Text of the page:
MoCu – Good Idea, Strange Execution.

When we were about eight years old, my friend Joel and I created a game. Played on a tennis court, with a basketball, it was kind of a hybrid tennis/basketball/foursquare scenario. Given we were eight, we came up with a name that still gives me a twang of embarrasment 25 years later. The name combined our two names to give us “JoLu”. As soon as the name was bestowed, the game was destined to fail.

Weirdly I was thinking about it last night, which is why I’m sharing it now. Anyway, let’s talk about something COMPLETELY unrelated to that.

This morning, it was announced that Lion have created an online retail space called “MoCu”. It stands for Modern Curations Gallery (they forgot the “G”…).

The store will showcase their Australian and New Zealand catalogue with an emphasis on their craft offerings. This means Panhead, Mac’s and Emerson’s; side by side with James Squire, Little Creatures, and a few odds and sods from the rest of their range.

Firstly, let’s talk about the name. I completely get it. They want to have a post-modern, non-cliche name to class up their new online beer offerings. I don’t hate that approach. However, Modern Curations Gallery couldn’t be a less inspiring name to do it with. It ticks boxes of pretension, un-relatability, being straight confusing, while already sounding a bit dated.

To pile on, they have done the same with the site. It doesn’t feel like a beer store. It feels like they got every current idea in UX and UI design and just clumped them into one place forgetting the user experience and focussing on the interface. The result being a clean, spectacular looking website that hurts your eyes. Every scroll comes with a movement and every movement comes with a shiny thing to look at.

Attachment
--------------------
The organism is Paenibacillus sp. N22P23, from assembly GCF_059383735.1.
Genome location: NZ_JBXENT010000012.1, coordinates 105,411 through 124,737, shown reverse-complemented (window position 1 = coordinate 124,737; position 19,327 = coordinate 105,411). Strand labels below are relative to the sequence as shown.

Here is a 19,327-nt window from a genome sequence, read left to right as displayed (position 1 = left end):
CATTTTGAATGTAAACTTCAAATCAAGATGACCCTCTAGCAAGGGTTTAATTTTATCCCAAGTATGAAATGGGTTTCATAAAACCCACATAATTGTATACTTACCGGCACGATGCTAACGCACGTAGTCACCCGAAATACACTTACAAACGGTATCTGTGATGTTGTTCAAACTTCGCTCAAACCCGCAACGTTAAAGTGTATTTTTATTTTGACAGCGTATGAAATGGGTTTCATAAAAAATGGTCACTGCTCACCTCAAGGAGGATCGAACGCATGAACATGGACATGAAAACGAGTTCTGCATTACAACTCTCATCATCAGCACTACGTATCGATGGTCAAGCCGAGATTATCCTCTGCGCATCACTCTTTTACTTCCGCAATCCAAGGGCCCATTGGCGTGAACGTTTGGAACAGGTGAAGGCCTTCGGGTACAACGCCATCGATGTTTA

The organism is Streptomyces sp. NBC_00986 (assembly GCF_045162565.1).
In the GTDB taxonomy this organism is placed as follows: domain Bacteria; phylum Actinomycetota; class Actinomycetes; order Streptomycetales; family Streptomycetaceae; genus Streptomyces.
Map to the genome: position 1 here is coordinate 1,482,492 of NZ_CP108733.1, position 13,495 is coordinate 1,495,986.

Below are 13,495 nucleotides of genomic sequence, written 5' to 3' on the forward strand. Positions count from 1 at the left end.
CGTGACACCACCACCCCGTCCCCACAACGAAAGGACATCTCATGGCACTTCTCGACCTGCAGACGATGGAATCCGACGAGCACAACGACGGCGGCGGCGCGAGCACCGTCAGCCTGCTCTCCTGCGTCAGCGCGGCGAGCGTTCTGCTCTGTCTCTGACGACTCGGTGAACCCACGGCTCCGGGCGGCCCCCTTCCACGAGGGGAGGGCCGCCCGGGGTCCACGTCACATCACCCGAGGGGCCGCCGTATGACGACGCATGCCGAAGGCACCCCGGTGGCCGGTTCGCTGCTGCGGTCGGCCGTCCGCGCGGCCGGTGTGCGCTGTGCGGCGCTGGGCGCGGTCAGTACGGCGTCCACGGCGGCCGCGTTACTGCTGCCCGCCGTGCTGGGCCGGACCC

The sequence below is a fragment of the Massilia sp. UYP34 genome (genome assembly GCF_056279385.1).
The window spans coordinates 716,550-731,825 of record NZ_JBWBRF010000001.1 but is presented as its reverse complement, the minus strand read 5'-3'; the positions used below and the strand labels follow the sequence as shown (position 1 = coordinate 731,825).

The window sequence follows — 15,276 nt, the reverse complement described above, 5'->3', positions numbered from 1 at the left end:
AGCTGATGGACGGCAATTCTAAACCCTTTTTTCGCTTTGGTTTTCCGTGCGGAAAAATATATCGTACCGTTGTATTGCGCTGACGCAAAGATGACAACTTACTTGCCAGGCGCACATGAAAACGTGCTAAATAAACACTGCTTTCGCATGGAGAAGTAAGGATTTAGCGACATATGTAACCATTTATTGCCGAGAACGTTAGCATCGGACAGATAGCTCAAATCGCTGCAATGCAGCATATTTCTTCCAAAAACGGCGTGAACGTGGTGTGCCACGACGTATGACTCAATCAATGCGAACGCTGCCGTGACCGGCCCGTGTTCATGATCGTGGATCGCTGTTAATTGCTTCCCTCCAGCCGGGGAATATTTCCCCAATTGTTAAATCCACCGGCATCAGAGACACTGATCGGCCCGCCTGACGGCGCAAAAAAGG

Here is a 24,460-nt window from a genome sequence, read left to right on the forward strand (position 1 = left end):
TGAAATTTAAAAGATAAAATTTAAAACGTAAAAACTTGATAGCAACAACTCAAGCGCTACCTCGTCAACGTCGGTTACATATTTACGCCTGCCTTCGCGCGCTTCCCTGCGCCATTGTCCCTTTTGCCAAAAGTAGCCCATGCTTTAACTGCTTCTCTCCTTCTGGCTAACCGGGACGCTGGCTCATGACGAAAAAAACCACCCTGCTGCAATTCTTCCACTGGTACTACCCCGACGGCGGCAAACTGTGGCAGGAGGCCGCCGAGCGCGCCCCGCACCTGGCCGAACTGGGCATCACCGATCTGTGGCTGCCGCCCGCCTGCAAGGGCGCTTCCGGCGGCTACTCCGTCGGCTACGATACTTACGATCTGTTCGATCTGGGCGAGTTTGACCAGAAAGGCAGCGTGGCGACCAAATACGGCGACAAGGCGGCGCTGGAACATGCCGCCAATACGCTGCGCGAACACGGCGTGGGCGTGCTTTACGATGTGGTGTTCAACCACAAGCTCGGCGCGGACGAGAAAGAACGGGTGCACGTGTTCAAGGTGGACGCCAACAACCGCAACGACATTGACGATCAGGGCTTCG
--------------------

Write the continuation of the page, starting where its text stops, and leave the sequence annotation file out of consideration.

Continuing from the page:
Unfortunately the first shiny thing I clicked to buy, the Hoppy Hefe, gave me a “Product with code ‘3963’ not found!” message. According to today’s Brews News article, this was packaged specifically for the site. Not going to lie, this isn’t really off to an auspicious start.

In line with the name, they have put a heavy emphasis on “Curated Collections” with names like “Muso” and “Sun Seeker”. Clicking one gives you another whirlwind of moving images, dropping and sliding at every opportunity. You can almost feel the animations trembling off screen just waiting for your finger to approach the mouse before leaping into action. Like bats swooping on a convertible.  There’s a slight terror in it all.

I’d put money on, at one point, someone wanted sound to go with each action too. And you just know someone high in the chain of command asked in a meeting; “what about background music?” and the design team were filled with dread. Thankfully, there are no sounds.

After a minute or so, I’m legit feeling a bit of motion sickness. Everything moves. EVERYTHING. Clicking a curated collection doesn’t list the bottles, you instead need to click and watch images swirl and fly before even getting close to finding out what’s in the collection.

Seriously if anyone from Lion reads this, please just dial it all back a notch. I’m not exaggerating when I say it makes me feel ill to simply browse. When I finally found the traditional grid of bottles, a calming sensation came over me.